Ireland must finally address the real causes of poverty
Forthcoming Government action plan on the issue should tackle structural inequalities
In 2016, the rate of relative income poverty in Ireland was 16.5% – one person in six. Photograph: Bryan O’Brien
The early 1990s was a period of significant change for Ireland. The economy grew at a rapid pace and unemployment fell dramatically, but poverty was still very high by international standards.
In April 1997, the then government launched Ireland’s first anti-poverty strategy. The foreword, signed by the three leaders of the rainbow coalition – John Bruton, Dick Spring and Proinsias De Rossa – signalled that poverty would be at the top of the national agenda and that the interests of the most marginalised would be central to the policymaking process.
Speaking at the launch, Bruton, the then taoiseach, said social exclusion was a pervasive phenomenon and highlighted how the “growth of the economy can leave large sections of the community untouched”.
The publication of the strategy was significant as it was the first time the broader impacts of poverty and social exclusion on society were articulated in national policy. It acknowledged that implementation would require making difficult policy choices to address the underlying structural issues which create and perpetuate poverty.
The Human Development Report – published each year by the Human Development Report Office of the United Nations Development Programme – allows us see how poverty has fared in Ireland through a boom, bust and recovery 21 years later. In the early 1990s, 34 per cent of the population lived below the poverty line. The next worst performer was Spain at 21 per cent, followed by the Netherlands and the United States, both at 14 per cent.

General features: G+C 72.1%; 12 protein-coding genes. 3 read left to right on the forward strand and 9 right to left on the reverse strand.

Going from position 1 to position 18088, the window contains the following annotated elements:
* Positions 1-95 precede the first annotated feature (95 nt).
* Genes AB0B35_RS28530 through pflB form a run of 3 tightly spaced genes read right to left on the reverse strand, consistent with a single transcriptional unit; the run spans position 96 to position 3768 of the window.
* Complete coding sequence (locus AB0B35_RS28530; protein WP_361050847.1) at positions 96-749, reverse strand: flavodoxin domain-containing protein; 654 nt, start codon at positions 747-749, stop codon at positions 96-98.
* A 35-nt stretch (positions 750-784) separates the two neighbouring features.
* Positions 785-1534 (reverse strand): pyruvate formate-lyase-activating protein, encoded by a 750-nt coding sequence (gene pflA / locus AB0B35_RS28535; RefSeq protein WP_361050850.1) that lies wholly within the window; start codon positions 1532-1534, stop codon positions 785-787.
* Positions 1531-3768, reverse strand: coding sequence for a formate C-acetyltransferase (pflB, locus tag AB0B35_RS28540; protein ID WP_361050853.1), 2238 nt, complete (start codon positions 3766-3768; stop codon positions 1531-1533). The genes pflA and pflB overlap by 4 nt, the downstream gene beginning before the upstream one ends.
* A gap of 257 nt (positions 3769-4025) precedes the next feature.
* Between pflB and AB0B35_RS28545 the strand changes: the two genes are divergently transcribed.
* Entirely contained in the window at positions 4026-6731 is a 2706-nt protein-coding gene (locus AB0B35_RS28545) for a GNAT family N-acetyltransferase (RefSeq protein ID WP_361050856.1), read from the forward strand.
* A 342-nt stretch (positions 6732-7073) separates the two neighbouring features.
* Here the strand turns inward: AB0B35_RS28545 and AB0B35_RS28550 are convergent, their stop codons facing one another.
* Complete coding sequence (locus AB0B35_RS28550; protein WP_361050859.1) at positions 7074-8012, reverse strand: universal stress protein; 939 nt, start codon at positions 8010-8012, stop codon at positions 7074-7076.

In 2016, the rate of relative income poverty was 16.5 per cent in Ireland. Using this indicator, it seems the situation is much better than it was then – our rate is now lower than Spain and the US but still higher than in the Netherlands.
Nevertheless, this is still a significant proportion of our population.
The population in 1997 was 3.7 million and 1.4 million were below the poverty line. In 2016, the population had increased to 4.7 million with almost 800,000 below the poverty line.
This poverty measure also doesn’t give us the full picture, as it just shows the distribution of income in a given society but doesn’t tell us anything about living standards.
Data from the European Survey of Income and Living Conditions shows that 77 per cent of those living below the poverty line in Ireland stated they could not meet unexpected expenses – well above the EU average. Denmark had the lowest rate out of all 28 EU countries.
What these statistics illustrate is that the experience of living below the poverty line in Ireland is very different than in Scandinavian countries, where citizens benefit from high-quality, accessible public services and supports. Households in such countries have more disposable income to meet unexpected costs due to an overall lower cost of living.